Triangle hospitals make space for more patients as COVID-19 cases spike

Coronavirus

DURHAM, N.C. (WNCN) — As the number of COVID-19 hospitalizations in North Carolina surges past 2,000, hospitals in the Triangle are making space for more patients.

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According to data from the North Carolina Department of Health and Human Resources on Tuesday there were 2,179 patients in the hospital, the most since Feb. 11 when there were 2,185 in the state.

Officials with Duke Health said they currently have 90 patients hospitalized with COVID-19, which is almost double the 52 hospitalized patients they were treating on July 29.

“We are right at capacity every day,” said Dr. Lisa Pickett, chief medical officer for Duke University Hospital in Durham. “We work to move patients around and help move them through.”

At Duke University Hospital, they are currently treating 49 COVID-19 patients, and 22 of those are in the intensive care unit.

Pickett said their emergency department was recently at capacity, so they set up triage tents to make more room for patients to be assessed before they are admitted.

She said they are not just seeing an increase in COVID-19 patients, but are also seeing an increase in patients coming in for other illnesses.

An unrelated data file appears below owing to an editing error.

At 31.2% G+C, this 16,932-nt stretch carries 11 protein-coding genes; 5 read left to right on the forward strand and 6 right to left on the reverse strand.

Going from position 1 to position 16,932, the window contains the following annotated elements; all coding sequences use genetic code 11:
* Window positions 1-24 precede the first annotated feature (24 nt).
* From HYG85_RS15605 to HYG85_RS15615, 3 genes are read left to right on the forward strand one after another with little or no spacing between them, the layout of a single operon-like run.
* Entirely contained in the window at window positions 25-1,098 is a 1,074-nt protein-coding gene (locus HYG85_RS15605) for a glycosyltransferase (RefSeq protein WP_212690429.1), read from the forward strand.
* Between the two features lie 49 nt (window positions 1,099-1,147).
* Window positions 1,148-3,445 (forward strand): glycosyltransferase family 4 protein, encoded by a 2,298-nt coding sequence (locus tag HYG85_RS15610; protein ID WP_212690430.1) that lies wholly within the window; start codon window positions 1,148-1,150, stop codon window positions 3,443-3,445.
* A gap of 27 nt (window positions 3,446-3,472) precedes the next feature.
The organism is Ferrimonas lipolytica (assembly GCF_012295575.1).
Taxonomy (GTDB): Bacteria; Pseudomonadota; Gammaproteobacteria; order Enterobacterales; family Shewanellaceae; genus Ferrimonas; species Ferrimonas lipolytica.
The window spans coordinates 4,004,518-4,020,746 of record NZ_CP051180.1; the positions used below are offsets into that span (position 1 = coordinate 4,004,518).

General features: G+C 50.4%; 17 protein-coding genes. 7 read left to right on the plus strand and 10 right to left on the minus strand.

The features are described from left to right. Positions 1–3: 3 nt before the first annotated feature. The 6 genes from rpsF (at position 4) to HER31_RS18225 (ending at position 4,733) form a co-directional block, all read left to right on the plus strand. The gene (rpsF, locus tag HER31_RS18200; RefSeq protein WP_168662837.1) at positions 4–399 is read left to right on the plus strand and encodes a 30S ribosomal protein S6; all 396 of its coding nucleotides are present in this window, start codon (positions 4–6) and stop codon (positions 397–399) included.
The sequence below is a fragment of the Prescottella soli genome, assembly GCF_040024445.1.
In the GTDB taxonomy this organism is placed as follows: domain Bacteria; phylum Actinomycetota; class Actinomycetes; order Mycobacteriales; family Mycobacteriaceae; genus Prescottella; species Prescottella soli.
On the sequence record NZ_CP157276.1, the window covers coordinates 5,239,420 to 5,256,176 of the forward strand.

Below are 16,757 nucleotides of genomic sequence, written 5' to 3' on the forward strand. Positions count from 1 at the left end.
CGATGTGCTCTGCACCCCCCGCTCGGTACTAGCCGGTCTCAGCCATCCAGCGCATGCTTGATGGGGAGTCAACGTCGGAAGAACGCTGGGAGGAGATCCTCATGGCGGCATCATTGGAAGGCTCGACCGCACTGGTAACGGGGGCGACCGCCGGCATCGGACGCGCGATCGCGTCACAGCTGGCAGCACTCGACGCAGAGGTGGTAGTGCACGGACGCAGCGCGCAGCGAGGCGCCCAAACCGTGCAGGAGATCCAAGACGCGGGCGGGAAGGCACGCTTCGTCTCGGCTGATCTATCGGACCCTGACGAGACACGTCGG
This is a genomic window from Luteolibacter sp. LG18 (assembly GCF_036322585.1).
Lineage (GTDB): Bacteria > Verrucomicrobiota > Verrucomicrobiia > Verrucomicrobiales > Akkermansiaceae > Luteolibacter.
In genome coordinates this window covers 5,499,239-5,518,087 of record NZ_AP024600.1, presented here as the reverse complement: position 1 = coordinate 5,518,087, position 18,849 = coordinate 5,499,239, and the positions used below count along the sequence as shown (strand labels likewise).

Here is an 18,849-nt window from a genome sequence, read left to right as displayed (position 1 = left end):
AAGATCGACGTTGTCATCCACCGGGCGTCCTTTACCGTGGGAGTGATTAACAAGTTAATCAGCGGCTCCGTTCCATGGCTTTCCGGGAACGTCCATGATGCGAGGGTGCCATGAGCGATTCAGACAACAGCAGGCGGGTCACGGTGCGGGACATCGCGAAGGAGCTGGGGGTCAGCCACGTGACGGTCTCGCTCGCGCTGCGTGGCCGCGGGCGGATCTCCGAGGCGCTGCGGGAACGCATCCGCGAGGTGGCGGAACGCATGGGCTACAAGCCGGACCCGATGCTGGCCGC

“We’re very full for trauma, for heart disease, and other illnesses,” Pickett said.

Pickett said there is a concern that as space runs out, surgical procedures could be delayed for some patients.

“We have not got to this point, but if things progress, that is a possibility,” Pickett said

UNC Health has also seen a rise in COVID-19 cases as they are now treating 260 patients who are hospitalized, which is an increase from the 150 patients the system was caring for on July 29.

Dr. Linda Butler is the chief medical officer at UNC Rex Hospital in Raleigh.

“Every bed is pretty much full,” Butler said.

Butler said they are also seeing a surge in both COVID-19 patients as well as patients who delayed care for other illnesses during the pandemic.

“People were not able to see their physician during the pandemic, when they finally did get to the hospital, they are sicker and they’re staying longer,” Butler said.

Butler said they do have an area set aside for overflow of patients, but she said they also need more staff to care for the additional patients that would stay in that space.

She and several other physicians in the Triangle are urging people in the community to get the COVID-19 vaccine, so that fewer people will end up in the hospital.

“Get the vaccine, that is one thing that could prevent COVID infection, and prevent you from spending time in our ICU,” Butler said.

Butler said 20 percent of their hospital staff positions are vacant, which adds another challenge to caring for the growing number of patients in their hospital.

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